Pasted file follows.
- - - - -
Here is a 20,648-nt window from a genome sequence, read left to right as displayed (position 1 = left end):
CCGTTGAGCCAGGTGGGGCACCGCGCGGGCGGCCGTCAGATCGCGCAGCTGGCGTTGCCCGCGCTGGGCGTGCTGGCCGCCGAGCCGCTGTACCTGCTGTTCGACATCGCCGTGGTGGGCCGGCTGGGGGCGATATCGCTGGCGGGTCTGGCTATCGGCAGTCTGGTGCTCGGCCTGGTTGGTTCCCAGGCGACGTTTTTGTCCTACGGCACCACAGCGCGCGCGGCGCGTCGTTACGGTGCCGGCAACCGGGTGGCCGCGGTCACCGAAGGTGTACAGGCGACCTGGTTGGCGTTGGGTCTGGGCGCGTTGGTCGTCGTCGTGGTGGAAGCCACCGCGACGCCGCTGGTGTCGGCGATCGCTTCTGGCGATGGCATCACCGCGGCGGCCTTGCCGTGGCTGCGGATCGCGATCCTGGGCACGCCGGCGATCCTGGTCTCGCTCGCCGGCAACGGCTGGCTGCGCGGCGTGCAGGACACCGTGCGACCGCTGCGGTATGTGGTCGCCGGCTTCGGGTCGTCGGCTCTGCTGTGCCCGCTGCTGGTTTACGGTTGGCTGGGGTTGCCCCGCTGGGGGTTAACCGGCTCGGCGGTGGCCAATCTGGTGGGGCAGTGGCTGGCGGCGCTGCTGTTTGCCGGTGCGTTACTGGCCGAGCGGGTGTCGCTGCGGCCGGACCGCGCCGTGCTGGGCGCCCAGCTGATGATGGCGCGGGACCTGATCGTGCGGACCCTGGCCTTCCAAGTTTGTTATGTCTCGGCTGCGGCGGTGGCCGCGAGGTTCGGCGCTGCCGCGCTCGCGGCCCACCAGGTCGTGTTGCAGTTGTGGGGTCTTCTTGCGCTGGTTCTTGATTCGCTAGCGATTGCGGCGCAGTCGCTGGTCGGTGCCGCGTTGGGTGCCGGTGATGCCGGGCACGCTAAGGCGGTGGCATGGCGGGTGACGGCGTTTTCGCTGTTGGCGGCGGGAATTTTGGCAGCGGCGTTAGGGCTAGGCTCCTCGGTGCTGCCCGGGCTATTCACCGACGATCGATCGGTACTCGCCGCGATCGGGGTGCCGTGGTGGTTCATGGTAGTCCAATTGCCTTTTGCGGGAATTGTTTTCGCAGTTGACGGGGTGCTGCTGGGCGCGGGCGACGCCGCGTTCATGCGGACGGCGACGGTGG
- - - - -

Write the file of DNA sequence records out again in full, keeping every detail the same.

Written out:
Here is a 20,648-nt window from a genome sequence, read left to right as displayed (position 1 = left end):
CCGTTGAGCCAGGTGGGGCACCGCGCGGGCGGCCGTCAGATCGCGCAGCTGGCGTTGCCCGCGCTGGGCGTGCTGGCCGCCGAGCCGCTGTACCTGCTGTTCGACATCGCCGTGGTGGGCCGGCTGGGGGCGATATCGCTGGCGGGTCTGGCTATCGGCAGTCTGGTGCTCGGCCTGGTTGGTTCCCAGGCGACGTTTTTGTCCTACGGCACCACAGCGCGCGCGGCGCGTCGTTACGGTGCCGGCAACCGGGTGGCCGCGGTCACCGAAGGTGTACAGGCGACCTGGTTGGCGTTGGGTCTGGGCGCGTTGGTCGTCGTCGTGGTGGAAGCCACCGCGACGCCGCTGGTGTCGGCGATCGCTTCTGGCGATGGCATCACCGCGGCGGCCTTGCCGTGGCTGCGGATCGCGATCCTGGGCACGCCGGCGATCCTGGTCTCGCTCGCCGGCAACGGCTGGCTGCGCGGCGTGCAGGACACCGTGCGACCGCTGCGGTATGTGGTCGCCGGCTTCGGGTCGTCGGCTCTGCTGTGCCCGCTGCTGGTTTACGGTTGGCTGGGGTTGCCCCGCTGGGGGTTAACCGGCTCGGCGGTGGCCAATCTGGTGGGGCAGTGGCTGGCGGCGCTGCTGTTTGCCGGTGCGTTACTGGCCGAGCGGGTGTCGCTGCGGCCGGACCGCGCCGTGCTGGGCGCCCAGCTGATGATGGCGCGGGACCTGATCGTGCGGACCCTGGCCTTCCAAGTTTGTTATGTCTCGGCTGCGGCGGTGGCCGCGAGGTTCGGCGCTGCCGCGCTCGCGGCCCACCAGGTCGTGTTGCAGTTGTGGGGTCTTCTTGCGCTGGTTCTTGATTCGCTAGCGATTGCGGCGCAGTCGCTGGTCGGTGCCGCGTTGGGTGCCGGTGATGCCGGGCACGCTAAGGCGGTGGCATGGCGGGTGACGGCGTTTTCGCTGTTGGCGGCGGGAATTTTGGCAGCGGCGTTAGGGCTAGGCTCCTCGGTGCTGCCCGGGCTATTCACCGACGATCGATCGGTACTCGCCGCGATCGGGGTGCCGTGGTGGTTCATGGTAGTCCAATTGCCTTTTGCGGGAATTGTTTTCGCAGTTGACGGGGTGCTGCTGGGCGCGGGCGACGCCGCGTTCATGCGGACGGCGACGGTGG